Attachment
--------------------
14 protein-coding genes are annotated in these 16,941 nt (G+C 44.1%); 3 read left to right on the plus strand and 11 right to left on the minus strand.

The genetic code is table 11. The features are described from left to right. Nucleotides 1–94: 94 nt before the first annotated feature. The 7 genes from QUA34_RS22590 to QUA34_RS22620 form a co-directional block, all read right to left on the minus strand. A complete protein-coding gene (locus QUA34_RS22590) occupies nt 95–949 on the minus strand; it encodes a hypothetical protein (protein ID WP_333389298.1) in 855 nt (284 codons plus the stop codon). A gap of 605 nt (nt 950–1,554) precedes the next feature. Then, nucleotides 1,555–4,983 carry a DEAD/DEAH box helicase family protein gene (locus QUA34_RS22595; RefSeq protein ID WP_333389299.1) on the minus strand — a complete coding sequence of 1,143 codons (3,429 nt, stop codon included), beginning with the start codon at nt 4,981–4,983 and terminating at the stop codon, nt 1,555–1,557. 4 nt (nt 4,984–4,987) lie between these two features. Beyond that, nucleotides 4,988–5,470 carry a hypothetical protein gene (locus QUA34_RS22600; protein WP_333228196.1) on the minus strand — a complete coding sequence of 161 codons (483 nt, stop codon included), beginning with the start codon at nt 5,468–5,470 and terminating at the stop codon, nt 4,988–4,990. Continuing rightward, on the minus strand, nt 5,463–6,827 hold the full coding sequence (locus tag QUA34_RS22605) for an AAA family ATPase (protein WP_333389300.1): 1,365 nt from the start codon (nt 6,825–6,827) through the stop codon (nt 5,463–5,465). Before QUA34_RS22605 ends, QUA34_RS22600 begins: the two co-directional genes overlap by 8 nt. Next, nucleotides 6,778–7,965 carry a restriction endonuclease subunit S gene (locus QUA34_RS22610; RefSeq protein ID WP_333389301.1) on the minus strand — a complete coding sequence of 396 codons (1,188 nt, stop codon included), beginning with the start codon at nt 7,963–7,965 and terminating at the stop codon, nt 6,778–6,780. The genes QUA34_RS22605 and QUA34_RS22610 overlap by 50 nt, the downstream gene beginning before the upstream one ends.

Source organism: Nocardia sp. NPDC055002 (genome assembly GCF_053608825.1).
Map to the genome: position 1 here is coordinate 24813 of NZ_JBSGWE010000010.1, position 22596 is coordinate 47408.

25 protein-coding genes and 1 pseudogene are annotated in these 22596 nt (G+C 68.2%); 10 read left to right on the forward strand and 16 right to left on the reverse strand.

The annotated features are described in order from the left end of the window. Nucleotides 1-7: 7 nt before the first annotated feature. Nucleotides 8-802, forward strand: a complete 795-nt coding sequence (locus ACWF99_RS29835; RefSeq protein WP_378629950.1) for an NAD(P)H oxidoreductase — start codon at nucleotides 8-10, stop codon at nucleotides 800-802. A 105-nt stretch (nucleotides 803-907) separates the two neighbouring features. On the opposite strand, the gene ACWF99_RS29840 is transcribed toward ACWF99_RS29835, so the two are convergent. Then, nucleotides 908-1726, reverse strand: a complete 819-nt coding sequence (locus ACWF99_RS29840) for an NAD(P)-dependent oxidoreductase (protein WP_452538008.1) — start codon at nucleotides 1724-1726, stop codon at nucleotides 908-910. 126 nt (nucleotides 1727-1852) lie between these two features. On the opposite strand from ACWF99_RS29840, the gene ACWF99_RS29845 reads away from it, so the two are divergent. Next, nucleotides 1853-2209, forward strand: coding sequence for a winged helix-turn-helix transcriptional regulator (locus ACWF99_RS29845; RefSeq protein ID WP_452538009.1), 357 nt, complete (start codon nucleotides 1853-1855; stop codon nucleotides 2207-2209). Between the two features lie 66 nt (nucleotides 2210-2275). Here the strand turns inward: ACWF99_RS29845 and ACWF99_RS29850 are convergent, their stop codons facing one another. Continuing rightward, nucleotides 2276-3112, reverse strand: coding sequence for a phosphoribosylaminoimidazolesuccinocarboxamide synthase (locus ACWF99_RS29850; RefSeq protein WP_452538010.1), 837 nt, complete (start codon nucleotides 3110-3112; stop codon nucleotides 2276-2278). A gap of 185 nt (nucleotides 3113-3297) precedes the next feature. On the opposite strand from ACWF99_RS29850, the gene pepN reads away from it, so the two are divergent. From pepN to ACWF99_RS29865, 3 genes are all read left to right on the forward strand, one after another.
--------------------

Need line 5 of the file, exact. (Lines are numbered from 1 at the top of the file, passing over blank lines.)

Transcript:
25 protein-coding genes and 1 pseudogene are annotated in these 22596 nt (G+C 68.2%); 10 read left to right on the forward strand and 16 right to left on the reverse strand.